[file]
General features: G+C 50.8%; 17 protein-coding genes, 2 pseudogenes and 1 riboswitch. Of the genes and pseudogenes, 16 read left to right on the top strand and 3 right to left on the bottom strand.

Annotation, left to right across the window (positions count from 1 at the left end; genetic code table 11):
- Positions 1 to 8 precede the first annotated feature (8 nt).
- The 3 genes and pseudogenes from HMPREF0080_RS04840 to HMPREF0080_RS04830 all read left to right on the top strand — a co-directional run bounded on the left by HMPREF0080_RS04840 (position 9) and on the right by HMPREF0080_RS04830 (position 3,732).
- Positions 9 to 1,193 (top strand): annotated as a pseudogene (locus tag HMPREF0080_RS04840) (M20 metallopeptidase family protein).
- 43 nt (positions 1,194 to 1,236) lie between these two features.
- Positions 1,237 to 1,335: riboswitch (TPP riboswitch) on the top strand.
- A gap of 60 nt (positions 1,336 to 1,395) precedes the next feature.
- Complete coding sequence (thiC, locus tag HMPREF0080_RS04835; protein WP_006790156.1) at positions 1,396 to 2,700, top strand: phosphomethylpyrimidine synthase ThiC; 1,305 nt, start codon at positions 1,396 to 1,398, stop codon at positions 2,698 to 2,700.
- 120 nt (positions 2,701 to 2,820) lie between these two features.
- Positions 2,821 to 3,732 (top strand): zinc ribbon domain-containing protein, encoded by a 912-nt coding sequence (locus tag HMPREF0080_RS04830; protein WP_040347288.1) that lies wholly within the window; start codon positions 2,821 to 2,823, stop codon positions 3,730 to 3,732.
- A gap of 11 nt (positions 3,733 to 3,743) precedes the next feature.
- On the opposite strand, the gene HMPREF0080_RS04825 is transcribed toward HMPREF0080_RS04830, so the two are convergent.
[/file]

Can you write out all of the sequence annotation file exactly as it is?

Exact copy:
General features: G+C 50.8%; 17 protein-coding genes, 2 pseudogenes and 1 riboswitch. Of the genes and pseudogenes, 16 read left to right on the top strand and 3 right to left on the bottom strand.

Annotation, left to right across the window (positions count from 1 at the left end; genetic code table 11):
- Positions 1 to 8 precede the first annotated feature (8 nt).
- The 3 genes and pseudogenes from HMPREF0080_RS04840 to HMPREF0080_RS04830 all read left to right on the top strand — a co-directional run bounded on the left by HMPREF0080_RS04840 (position 9) and on the right by HMPREF0080_RS04830 (position 3,732).
- Positions 9 to 1,193 (top strand): annotated as a pseudogene (locus tag HMPREF0080_RS04840) (M20 metallopeptidase family protein).
- 43 nt (positions 1,194 to 1,236) lie between these two features.
- Positions 1,237 to 1,335: riboswitch (TPP riboswitch) on the top strand.
- A gap of 60 nt (positions 1,336 to 1,395) precedes the next feature.
- Complete coding sequence (thiC, locus tag HMPREF0080_RS04835; protein WP_006790156.1) at positions 1,396 to 2,700, top strand: phosphomethylpyrimidine synthase ThiC; 1,305 nt, start codon at positions 1,396 to 1,398, stop codon at positions 2,698 to 2,700.
- 120 nt (positions 2,701 to 2,820) lie between these two features.
- Positions 2,821 to 3,732 (top strand): zinc ribbon domain-containing protein, encoded by a 912-nt coding sequence (locus tag HMPREF0080_RS04830; protein WP_040347288.1) that lies wholly within the window; start codon positions 2,821 to 2,823, stop codon positions 3,730 to 3,732.
- A gap of 11 nt (positions 3,733 to 3,743) precedes the next feature.
- On the opposite strand, the gene HMPREF0080_RS04825 is transcribed toward HMPREF0080_RS04830, so the two are convergent.